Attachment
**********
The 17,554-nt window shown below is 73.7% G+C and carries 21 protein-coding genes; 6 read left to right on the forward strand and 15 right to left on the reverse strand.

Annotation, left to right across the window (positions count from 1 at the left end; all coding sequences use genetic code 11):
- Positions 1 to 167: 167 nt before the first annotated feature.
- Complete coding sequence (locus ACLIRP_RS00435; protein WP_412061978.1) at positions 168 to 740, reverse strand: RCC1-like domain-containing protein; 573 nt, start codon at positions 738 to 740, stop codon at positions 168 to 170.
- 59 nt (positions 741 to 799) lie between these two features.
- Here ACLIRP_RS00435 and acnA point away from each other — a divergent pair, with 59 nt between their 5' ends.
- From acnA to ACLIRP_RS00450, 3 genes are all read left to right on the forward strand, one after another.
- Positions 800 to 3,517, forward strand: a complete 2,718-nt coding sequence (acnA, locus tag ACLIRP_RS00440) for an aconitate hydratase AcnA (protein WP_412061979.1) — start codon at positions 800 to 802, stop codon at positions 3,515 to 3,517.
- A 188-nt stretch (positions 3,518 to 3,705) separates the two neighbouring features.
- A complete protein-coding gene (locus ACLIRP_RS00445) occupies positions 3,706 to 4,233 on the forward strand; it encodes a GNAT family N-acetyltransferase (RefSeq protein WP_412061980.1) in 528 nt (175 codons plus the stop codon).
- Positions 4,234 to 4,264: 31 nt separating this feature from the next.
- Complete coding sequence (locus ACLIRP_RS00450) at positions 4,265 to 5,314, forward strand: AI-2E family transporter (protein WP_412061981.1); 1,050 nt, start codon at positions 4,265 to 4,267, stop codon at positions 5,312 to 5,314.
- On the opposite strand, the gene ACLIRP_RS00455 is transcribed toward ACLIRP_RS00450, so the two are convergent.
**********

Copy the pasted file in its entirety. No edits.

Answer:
The 17,554-nt window shown below is 73.7% G+C and carries 21 protein-coding genes; 6 read left to right on the forward strand and 15 right to left on the reverse strand.

Annotation, left to right across the window (positions count from 1 at the left end; all coding sequences use genetic code 11):
- Positions 1 to 167: 167 nt before the first annotated feature.
- Complete coding sequence (locus ACLIRP_RS00435; protein WP_412061978.1) at positions 168 to 740, reverse strand: RCC1-like domain-containing protein; 573 nt, start codon at positions 738 to 740, stop codon at positions 168 to 170.
- 59 nt (positions 741 to 799) lie between these two features.
- Here ACLIRP_RS00435 and acnA point away from each other — a divergent pair, with 59 nt between their 5' ends.
- From acnA to ACLIRP_RS00450, 3 genes are all read left to right on the forward strand, one after another.
- Positions 800 to 3,517, forward strand: a complete 2,718-nt coding sequence (acnA, locus tag ACLIRP_RS00440) for an aconitate hydratase AcnA (protein WP_412061979.1) — start codon at positions 800 to 802, stop codon at positions 3,515 to 3,517.
- A 188-nt stretch (positions 3,518 to 3,705) separates the two neighbouring features.
- A complete protein-coding gene (locus ACLIRP_RS00445) occupies positions 3,706 to 4,233 on the forward strand; it encodes a GNAT family N-acetyltransferase (RefSeq protein WP_412061980.1) in 528 nt (175 codons plus the stop codon).
- Positions 4,234 to 4,264: 31 nt separating this feature from the next.
- Complete coding sequence (locus ACLIRP_RS00450) at positions 4,265 to 5,314, forward strand: AI-2E family transporter (protein WP_412061981.1); 1,050 nt, start codon at positions 4,265 to 4,267, stop codon at positions 5,312 to 5,314.
- On the opposite strand, the gene ACLIRP_RS00455 is transcribed toward ACLIRP_RS00450, so the two are convergent.